Downies Auction 320 Prices Realised 321 Consignments

A grand event for Australian numismatics, Downies Australian Coin Auctions Sale 320 was an outstanding success!

Comprising more than 3,500 lots, our last auction for 2015 was highlighted by a number of exquisite English Hammered pieces, which as expected sold well above estimate. We saw nearly a million dollars’ worth of material go under the hammer with 87% of lots sold – once again emphasising our industry leading clearance rates. Prices realised are now available online.

Highlights included:

Lot 2683 - Charles I (1625-1649) Pound, Oxford Mint

Lot 2666 – Charles I Oxford Pound Est. $7,500 – Sold $16,000

Lot 2669

Lot 2669 – Newark Besieged Shilling Est. $1,500 – Sold $2,600

Lot 2687 - Newark Besieged (1645-May 1646) Ninepence 1646 (S3144; N2641)

Lot 2670 – Newark Besieged Ninepence Est. $2,000 – Sold $3,200

Lot 2689 - English Civil War, Pontefract Besieged (June 1648-March 1648/9) Round Shilling 1648

Lot 2672 – Pontefract Besieged Round Shilling Est. $5,000 – Sold $8,000

Lot 2690 - English Civil War, Pontefract Besieged (June 1648-March 1648/9) Octagonal Shilling 1648

Lot 2673 -Pontefract Besieged Octagonal Shilling Est. $5,000 – Sold $8,500

Preparations for our next auction are already well underway. To be held at Box Hill Town Hall in Melbourne on the 3rd and 4th of May 2016, consignments for Sale 321 are now being accepted. Please contact us today to arrange an appointment at our Melbourne head office, at either of our retail stores, or in your home or office. Consignments close early March.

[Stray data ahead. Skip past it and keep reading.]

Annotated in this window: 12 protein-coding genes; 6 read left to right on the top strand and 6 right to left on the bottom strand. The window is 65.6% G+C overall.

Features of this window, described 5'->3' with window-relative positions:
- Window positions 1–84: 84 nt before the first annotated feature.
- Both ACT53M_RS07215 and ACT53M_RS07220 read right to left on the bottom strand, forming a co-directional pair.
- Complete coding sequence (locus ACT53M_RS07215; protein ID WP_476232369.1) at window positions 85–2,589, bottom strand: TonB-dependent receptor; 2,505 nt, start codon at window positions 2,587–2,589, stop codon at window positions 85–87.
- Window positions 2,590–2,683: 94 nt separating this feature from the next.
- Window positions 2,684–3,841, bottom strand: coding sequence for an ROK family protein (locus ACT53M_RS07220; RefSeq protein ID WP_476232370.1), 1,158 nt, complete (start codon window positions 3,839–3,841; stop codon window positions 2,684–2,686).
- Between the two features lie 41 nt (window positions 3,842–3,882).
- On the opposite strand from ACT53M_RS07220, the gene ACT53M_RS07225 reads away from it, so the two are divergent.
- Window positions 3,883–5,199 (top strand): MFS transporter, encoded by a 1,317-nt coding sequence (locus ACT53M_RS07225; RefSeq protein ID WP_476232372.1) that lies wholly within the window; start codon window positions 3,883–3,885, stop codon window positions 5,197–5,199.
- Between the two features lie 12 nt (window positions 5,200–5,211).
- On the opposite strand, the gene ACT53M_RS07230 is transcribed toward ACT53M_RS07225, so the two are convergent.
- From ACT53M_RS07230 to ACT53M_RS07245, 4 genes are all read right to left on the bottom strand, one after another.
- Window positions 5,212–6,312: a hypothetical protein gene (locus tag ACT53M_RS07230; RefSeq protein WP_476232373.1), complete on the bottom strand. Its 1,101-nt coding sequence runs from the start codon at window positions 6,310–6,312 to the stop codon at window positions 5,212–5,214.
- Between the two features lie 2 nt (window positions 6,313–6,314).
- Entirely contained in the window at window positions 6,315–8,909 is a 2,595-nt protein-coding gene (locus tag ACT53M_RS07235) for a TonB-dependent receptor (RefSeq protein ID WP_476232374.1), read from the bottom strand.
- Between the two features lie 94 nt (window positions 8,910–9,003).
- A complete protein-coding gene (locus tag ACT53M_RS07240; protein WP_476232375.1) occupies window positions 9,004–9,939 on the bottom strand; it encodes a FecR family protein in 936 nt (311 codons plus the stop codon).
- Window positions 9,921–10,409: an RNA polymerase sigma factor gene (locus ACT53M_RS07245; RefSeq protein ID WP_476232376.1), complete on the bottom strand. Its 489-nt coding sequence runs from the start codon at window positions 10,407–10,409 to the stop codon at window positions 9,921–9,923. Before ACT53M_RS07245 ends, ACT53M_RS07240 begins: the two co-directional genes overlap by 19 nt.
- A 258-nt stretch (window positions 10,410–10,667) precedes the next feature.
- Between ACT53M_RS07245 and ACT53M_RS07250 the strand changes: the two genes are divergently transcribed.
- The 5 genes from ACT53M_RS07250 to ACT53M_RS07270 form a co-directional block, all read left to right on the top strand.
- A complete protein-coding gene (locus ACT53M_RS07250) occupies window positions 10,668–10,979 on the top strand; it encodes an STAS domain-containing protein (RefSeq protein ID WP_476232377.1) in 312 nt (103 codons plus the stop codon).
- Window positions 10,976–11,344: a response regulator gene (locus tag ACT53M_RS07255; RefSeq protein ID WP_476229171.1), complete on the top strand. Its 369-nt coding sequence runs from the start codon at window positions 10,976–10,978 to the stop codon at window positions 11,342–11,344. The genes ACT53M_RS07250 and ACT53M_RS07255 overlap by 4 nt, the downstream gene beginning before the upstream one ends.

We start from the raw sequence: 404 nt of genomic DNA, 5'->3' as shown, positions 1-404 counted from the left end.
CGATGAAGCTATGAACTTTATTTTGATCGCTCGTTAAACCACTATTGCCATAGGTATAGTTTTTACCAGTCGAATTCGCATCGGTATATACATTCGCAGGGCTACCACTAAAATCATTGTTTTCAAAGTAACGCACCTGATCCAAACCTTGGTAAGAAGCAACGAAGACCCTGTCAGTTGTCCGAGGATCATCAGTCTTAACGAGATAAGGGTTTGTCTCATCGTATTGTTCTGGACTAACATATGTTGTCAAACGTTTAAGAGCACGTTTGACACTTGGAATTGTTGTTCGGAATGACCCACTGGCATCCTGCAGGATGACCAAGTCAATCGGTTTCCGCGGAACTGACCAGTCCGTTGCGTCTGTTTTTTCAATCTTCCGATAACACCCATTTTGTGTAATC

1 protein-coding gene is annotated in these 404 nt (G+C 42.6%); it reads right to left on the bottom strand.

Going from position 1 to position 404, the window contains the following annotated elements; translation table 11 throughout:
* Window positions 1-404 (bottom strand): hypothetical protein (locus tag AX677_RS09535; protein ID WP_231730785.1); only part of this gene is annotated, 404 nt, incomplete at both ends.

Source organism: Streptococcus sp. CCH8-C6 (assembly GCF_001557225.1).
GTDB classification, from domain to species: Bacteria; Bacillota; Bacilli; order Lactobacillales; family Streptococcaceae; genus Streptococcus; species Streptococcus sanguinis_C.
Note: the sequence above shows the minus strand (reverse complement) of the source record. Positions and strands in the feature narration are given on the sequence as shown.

Royal Australian Mint Master Collection Coins of Interest

While the Royal Australian Mint’s Master Collection – being auctioned on May 26 at Box Hill Town Hall as part of Downies Australian Coin Auctions Sale 319 – is in and of itself a special event, on account of every item in the auction being a special production unit coin and not included in the official mintage, we’ve picked out a small selection of items that we feel are extra special and deserve a bit of added attention.

995

Lot 995 – 2009 $5 Silver Gold Plated Proof International Polar Year FDC
Particularly significant on account of being a gold plated version commissioned by the Royal Society of Victoria, only 500 coins were struck within the official mintage, with the above example being outside that mintage figure. Estimated at $300.

1046

Lot 1046 – 1993 $10 Silver Proof Bird Series UNEP Cockatoo FDC
This coin has rarely been seen and was struck as part of the United Nations Environment Programme. Little is known about this release but it should be noted that on this production unit the strike is noticeably weaker than the standard and piedfort versions, and as a result appears to be missing feathers. Estimated at $250.

492

Lot 492 – 2004 $1 Eureka Stockade Al-Br Unc
Struck for the 150th anniversary of the Eureka Stockade and in the highest rarity BU quality, this coin is especially significant for having no mintmark. The regular mintage of coins were produced for the ANDA show mobile press and as such carry a counterstamp. We expect a lot of interest in this coin. Estimated at $1,000.

1141

Lot 1141 – 2012 $3000 Gold Proof Like Lucky Dragon 1 Kilo FDC
With a worldwide mintage of just 99 coins, this 74.77mm 1 Kilogram Gold Coin (in exquisite FDC quality) is undoubtedly the headlining piece of the Master Collection and sure to pique the attention of every collector, regardless of their ability to bid within the $60,000 estimate.

You can view the entire Master Collection catalogue online at http://www.downies.com/aca/pages/catalogue_319A.asp